“Sorry about that. Things have been pretty crazy lately and I kind of forgot about it.”
That’s how you respond when your friend asks if you read the book she recommended. Well, not just recommended. She actually went so far as to have it signed by the author and then shipped to you for your birthday.
But you haven’t gotten around to reading it just yet.
So there it sits, unread, on the bedside table. Dusty.
Your good intentions
The funny thing is, you really do mean to read it. It’s written by your favorite author. It’s even signed by her. So cool!
Time just has a way of… I don’t know… getting away from you. You aren’t setting out each day determined not to read the book. It’s just… not getting read. But while the pages of the book have yet to turn, the pages of life continue to fly by.
And now, some eight months after receiving it, it’s been sequestered to a nearby drawer. Out of sight, out of mind.
You’ll get to it eventually.
But will you, really?
Small things, big impact
Furthermore, I have a bottle filled with water, ready to go. I’m also wearing a posture support. Which… wow, felt very nerdy to write… but it’s the truth and the crux of this whole post so I need to include it.
Because it’s those latter two aspects – the bottle and the support – that are surprisingly important.
I get confused when people say that they’re so busy they forgot to eat lunch.
You forgot to eat lunch? You physically forgot to put food in your mouth? The food you packed up last night and were so excited to eat today? How did that happen?
Their response is always the same: Oh, I just had so much going on, I completely forgot about it. Work has been so chaotic lately because of blah, blah, blah.
Fine. I get it.
You forgot to eat lunch. Seems like a planning error on your part, but let’s move on.
What’s helping (or hurting)?
In a world where you’re so busy you forget to eat lunch, what chance does a book have? What chance does going for a run have? Or writing a novel have?
Yes, time moves quickly. Yes, sometimes it can feel more chaotic than other times. Yet, it’s passing either way. And though I don’t have the issue of lunch-forgetfulness, I do fall prey to the same thing as everyone else.
That it’s hard to be aware of what’s best for you at every given moment.
Addressing problems before they become so
Do you know why I keep a full water bottle next to me when I write? What about wearing a posture support?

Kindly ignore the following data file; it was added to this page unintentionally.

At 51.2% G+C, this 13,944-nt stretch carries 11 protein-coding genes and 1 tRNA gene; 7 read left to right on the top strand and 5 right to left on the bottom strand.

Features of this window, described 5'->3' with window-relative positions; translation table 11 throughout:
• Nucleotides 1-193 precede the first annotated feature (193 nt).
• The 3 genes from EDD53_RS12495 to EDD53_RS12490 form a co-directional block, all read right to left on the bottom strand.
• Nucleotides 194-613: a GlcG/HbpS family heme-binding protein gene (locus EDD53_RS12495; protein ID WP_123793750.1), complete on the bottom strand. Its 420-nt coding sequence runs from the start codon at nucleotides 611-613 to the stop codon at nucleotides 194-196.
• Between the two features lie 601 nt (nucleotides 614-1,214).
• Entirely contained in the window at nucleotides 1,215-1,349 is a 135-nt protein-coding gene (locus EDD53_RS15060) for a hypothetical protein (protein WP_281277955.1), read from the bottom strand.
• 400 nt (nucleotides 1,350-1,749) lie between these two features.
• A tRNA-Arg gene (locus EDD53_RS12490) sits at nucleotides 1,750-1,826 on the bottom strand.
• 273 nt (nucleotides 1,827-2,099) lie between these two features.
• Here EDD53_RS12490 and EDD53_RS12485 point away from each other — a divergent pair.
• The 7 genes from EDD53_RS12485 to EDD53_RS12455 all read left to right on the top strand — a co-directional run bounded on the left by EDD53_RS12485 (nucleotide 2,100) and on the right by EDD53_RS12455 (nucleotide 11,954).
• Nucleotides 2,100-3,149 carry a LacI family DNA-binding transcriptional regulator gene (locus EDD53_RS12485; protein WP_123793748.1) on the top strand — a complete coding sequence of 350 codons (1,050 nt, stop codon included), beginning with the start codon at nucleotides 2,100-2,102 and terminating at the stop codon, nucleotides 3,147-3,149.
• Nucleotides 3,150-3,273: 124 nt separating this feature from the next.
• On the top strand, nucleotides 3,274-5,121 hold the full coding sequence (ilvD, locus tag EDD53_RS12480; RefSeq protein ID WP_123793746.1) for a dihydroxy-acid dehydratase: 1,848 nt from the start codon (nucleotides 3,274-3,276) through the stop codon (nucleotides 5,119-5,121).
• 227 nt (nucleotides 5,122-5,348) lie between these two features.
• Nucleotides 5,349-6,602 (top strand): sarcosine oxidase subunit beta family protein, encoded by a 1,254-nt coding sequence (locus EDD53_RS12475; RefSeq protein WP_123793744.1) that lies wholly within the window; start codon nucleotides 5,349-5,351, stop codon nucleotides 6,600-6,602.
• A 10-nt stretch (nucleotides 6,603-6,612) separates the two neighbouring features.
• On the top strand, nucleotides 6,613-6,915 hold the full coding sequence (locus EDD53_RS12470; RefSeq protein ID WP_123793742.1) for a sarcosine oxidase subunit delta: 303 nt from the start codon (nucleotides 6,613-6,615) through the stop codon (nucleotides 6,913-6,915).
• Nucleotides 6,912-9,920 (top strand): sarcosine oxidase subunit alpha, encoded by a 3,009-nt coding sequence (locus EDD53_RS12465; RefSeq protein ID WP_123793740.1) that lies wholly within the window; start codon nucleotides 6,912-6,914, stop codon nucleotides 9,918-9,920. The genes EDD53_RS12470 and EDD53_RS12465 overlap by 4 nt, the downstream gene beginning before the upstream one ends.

I do these things because I know that when I’m writing, I’m going to lose track of time. I’m going to be “in the zone” and won’t remember to drink water or sit up straight. All I’ll see is a screen and words bouncing around my head. Everything else will be but a peripheral.
However, I know that time passes quickly.
Sit up straight
I know that one day of slouching may not pose a threat to my spine. But, a lifetime of slouching over a computer just might. So, I’m proactive; addressing the issue today to prevent an issue tomorrow.
I have a posture support that sits next to my desk.
And I see it when I write most days. And, in seeing it, I put it on with little fuss or distraction (it helps that I work from home). I may only wear it for 20 or 30 minutes, but that’s 20-30 minutes of correcting my posture. Of reminding me to sit up straight.
I’m improving my life in a subtle and low-effort way.
I keep a full bottle of water within arm’s reach. Why? Because, again, I’m being proactive.
Sure, I can obviously go a few hours without water. But, remember, time moves quickly. And if I don’t drink water during the day, I’ll be setting myself up for potential grogginess later in the afternoon. So I stop the problem before it becomes one.
I drink water and passively consume it while writing. Most of the time, I forget that I’ve even had any until I put the bottle up to my mouth and find it empty.
These are two minuscule things that really should have no impact on my life. But, they do. Because time compounds, day after day after day, year after year after year.
Not sitting up straight or drinking enough water won’t pose an issue today or tomorrow. Maybe not even a year from now. But five years? A decade? Certainly. And so, with longevity in mind, I do my best to look around and see what could use some intentionality.
To see what things I do today that will help or hurt the me of tomorrow.
Minor adjustments are all you need
I encourage you to do the same.
More likely than not, if you’ve made it this far in this post, you have an idea of what things you’re doing today that need adjusting. Now it’s just a matter of making a few tweaks. The smaller, the better. The more passive, the better.
It only takes a minor change to create a big impact.
Moving forward with intentionality
It can be as subtle as making sure the water bottle is full instead of empty.
Or keeping the posture support next to the desk. It could be grabbing your lunch from the fridge next time you get up to go to the bathroom. Or keeping your book by where you relax at night. Little things that seem simple but help you sidestep larger problems down the road.
Consider what you’re doing today that could be hurting you tomorrow. Then, make changes accordingly.
Take the book out of the drawer and start reading.